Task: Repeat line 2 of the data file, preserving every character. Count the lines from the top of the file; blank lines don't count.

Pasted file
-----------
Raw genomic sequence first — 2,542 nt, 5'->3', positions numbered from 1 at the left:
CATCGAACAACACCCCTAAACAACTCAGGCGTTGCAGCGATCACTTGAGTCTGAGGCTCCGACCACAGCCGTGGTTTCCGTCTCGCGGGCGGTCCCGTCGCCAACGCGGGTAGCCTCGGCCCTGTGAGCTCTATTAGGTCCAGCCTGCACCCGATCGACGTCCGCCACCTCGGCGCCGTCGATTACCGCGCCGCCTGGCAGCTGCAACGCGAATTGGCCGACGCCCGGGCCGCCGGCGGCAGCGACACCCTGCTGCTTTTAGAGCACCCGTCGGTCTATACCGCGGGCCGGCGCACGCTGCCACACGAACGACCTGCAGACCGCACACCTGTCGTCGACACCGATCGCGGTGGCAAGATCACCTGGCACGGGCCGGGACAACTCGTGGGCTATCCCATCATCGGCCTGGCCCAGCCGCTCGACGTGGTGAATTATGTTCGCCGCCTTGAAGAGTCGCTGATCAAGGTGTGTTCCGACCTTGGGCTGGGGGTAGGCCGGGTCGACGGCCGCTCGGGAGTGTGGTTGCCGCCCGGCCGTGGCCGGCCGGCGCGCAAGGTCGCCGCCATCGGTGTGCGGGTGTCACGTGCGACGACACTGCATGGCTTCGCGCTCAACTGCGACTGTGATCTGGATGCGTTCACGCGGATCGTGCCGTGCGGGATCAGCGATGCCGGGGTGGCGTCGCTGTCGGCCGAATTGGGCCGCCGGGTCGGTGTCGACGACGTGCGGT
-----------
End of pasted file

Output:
CATCGAACAACACCCCTAAACAACTCAGGCGTTGCAGCGATCACTTGAGTCTGAGGCTCCGACCACAGCCGTGGTTTCCGTCTCGCGGGCGGTCCCGTCGCCAACGCGGGTAGCCTCGGCCCTGTGAGCTCTATTAGGTCCAGCCTGCACCCGATCGACGTCCGCCACCTCGGCGCCGTCGATTACCGCGCCGCCTGGCAGCTGCAACGCGAATTGGCCGACGCCCGGGCCGCCGGCGGCAGCGACACCCTGCTGCTTTTAGAGCACCCGTCGGTCTATACCGCGGGCCGGCGCACGCTGCCACACGAACGACCTGCAGACCGCACACCTGTCGTCGACACCGATCGCGGTGGCAAGATCACCTGGCACGGGCCGGGACAACTCGTGGGCTATCCCATCATCGGCCTGGCCCAGCCGCTCGACGTGGTGAATTATGTTCGCCGCCTTGAAGAGTCGCTGATCAAGGTGTGTTCCGACCTTGGGCTGGGGGTAGGCCGGGTCGACGGCCGCTCGGGAGTGTGGTTGCCGCCCGGCCGTGGCCGGCCGGCGCGCAAGGTCGCCGCCATCGGTGTGCGGGTGTCACGTGCGACGACACTGCATGGCTTCGCGCTCAACTGCGACTGTGATCTGGATGCGTTCACGCGGATCGTGCCGTGCGGGATCAGCGATGCCGGGGTGGCGTCGCTGTCGGCCGAATTGGGCCGCCGGGTCGGTGTCGACGACGTGCGGT